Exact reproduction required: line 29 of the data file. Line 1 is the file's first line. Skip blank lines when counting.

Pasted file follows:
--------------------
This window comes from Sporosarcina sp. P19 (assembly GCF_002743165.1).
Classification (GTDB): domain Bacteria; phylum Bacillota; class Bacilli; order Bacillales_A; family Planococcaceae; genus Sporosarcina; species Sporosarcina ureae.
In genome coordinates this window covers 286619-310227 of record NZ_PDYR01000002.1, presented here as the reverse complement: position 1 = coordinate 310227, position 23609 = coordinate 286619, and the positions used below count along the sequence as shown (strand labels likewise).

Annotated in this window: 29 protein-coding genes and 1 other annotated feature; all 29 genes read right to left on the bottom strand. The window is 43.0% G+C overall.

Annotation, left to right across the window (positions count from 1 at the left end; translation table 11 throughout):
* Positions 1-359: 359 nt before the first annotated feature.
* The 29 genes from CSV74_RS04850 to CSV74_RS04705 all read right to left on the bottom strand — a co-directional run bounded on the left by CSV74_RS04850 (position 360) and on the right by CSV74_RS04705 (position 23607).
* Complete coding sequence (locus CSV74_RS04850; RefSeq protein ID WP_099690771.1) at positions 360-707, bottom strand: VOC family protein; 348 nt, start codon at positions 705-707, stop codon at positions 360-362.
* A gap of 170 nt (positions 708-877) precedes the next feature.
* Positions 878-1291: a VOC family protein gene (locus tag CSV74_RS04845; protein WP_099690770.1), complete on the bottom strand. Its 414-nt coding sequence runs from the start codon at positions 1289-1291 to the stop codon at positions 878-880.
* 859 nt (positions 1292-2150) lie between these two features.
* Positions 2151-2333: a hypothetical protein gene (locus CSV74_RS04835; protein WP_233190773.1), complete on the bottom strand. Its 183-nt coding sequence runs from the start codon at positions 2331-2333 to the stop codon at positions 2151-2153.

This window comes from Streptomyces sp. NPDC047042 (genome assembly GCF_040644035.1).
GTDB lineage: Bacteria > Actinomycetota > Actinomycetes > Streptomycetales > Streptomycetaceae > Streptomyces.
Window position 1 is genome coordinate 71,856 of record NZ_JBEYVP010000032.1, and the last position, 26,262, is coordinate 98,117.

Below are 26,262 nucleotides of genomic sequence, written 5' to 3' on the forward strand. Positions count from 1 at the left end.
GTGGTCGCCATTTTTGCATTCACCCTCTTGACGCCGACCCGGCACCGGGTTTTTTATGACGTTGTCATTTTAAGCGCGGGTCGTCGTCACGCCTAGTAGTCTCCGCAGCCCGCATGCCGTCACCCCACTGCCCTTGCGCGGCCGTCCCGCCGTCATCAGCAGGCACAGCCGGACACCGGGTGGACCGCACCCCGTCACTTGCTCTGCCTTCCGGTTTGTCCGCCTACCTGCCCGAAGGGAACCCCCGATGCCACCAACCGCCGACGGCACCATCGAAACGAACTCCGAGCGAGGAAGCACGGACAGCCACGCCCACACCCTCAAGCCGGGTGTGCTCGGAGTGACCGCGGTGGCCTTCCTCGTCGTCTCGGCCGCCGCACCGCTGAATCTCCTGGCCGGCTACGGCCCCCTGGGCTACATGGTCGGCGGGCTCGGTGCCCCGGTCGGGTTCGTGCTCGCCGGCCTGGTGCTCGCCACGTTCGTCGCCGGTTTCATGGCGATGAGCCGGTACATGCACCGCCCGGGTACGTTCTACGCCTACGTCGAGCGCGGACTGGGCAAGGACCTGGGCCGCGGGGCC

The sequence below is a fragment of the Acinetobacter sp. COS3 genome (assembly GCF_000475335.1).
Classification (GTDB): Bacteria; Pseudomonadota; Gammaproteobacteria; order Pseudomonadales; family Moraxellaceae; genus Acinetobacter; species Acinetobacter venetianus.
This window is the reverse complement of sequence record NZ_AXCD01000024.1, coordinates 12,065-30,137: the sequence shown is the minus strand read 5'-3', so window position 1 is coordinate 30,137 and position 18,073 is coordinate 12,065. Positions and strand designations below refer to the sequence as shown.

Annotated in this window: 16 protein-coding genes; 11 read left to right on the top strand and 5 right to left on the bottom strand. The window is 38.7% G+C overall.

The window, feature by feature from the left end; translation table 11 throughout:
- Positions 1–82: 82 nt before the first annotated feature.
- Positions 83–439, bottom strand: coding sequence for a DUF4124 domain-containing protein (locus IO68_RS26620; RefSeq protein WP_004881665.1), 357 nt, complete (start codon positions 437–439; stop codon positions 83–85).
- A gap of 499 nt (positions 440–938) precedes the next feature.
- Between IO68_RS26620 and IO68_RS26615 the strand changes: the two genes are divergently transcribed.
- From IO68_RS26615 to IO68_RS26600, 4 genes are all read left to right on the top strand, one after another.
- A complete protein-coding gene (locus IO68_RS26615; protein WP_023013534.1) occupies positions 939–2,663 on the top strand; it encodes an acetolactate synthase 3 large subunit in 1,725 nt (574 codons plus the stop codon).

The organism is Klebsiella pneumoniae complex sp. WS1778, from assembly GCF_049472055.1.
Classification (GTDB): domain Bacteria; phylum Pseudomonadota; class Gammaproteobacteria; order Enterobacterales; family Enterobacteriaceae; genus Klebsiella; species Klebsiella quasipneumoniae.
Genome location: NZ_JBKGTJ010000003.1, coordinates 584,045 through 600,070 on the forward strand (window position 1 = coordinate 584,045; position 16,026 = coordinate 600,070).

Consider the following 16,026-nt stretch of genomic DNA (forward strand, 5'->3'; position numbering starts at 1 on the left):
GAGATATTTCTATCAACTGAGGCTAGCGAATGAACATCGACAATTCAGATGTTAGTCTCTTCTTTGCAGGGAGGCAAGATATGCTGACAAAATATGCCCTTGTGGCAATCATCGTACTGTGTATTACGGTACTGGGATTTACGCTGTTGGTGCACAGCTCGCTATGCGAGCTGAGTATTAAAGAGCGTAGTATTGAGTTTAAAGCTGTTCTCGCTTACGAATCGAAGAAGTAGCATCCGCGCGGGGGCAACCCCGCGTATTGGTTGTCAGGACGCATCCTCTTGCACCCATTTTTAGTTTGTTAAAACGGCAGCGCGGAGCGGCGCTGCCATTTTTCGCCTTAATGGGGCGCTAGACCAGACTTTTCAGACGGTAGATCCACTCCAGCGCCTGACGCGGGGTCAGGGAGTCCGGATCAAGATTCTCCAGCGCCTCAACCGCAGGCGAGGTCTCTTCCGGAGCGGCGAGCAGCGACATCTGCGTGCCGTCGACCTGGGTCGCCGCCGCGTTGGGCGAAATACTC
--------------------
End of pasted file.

The organism is Klebsiella pneumoniae complex sp. WS1778, from assembly GCF_049472055.1.